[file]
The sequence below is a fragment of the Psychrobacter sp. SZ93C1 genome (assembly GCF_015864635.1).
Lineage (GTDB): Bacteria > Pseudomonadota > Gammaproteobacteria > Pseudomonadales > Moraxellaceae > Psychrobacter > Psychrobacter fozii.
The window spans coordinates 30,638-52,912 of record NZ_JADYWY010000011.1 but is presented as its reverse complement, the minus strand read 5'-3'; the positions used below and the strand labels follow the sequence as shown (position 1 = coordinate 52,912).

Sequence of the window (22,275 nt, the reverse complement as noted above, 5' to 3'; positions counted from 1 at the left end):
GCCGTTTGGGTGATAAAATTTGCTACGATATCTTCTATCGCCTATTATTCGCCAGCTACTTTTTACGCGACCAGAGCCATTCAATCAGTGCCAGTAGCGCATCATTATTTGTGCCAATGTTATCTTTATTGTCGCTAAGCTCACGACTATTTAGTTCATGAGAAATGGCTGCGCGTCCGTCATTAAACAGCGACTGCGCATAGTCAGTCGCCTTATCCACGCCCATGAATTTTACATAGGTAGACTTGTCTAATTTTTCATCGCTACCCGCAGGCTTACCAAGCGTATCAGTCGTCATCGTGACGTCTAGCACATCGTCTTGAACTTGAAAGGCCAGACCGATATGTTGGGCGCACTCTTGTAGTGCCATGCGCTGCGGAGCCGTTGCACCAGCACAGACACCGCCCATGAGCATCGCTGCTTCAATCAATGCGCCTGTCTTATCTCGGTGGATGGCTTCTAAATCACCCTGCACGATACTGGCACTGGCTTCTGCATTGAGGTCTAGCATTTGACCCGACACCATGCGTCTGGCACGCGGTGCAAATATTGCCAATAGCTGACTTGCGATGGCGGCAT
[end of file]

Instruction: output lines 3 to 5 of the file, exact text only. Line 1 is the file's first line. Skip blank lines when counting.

The window spans coordinates 30,638-52,912 of record NZ_JADYWY010000011.1 but is presented as its reverse complement, the minus strand read 5'-3'; the positions used below and the strand labels follow the sequence as shown (position 1 = coordinate 52,912).

Sequence of the window (22,275 nt, the reverse complement as noted above, 5' to 3'; positions counted from 1 at the left end):
GCCGTTTGGGTGATAAAATTTGCTACGATATCTTCTATCGCCTATTATTCGCCAGCTACTTTTTACGCGACCAGAGCCATTCAATCAGTGCCAGTAGCGCATCATTATTTGTGCCAATGTTATCTTTATTGTCGCTAAGCTCACGACTATTTAGTTCATGAGAAATGGCTGCGCGTCCGTCATTAAACAGCGACTGCGCATAGTCAGTCGCCTTATCCACGCCCATGAATTTTACATAGGTAGACTTGTCTAATTTTTCATCGCTACCCGCAGGCTTACCAAGCGTATCAGTCGTCATCGTGACGTCTAGCACATCGTCTTGAACTTGAAAGGCCAGACCGATATGTTGGGCGCACTCTTGTAGTGCCATGCGCTGCGGAGCCGTTGCACCAGCACAGACACCGCCCATGAGCATCGCTGCTTCAATCAATGCGCCTGTCTTATCTCGGTGGATGGCTTCTAAATCACCCTGCACGATACTGGCACTGGCTTCTGCATTGAGGTCTAGCATTTGACCCGACACCATGCGTCTGGCACGCGGTGCAAATATTGCCAATAGCTGACTTGCGATGGCGGCAT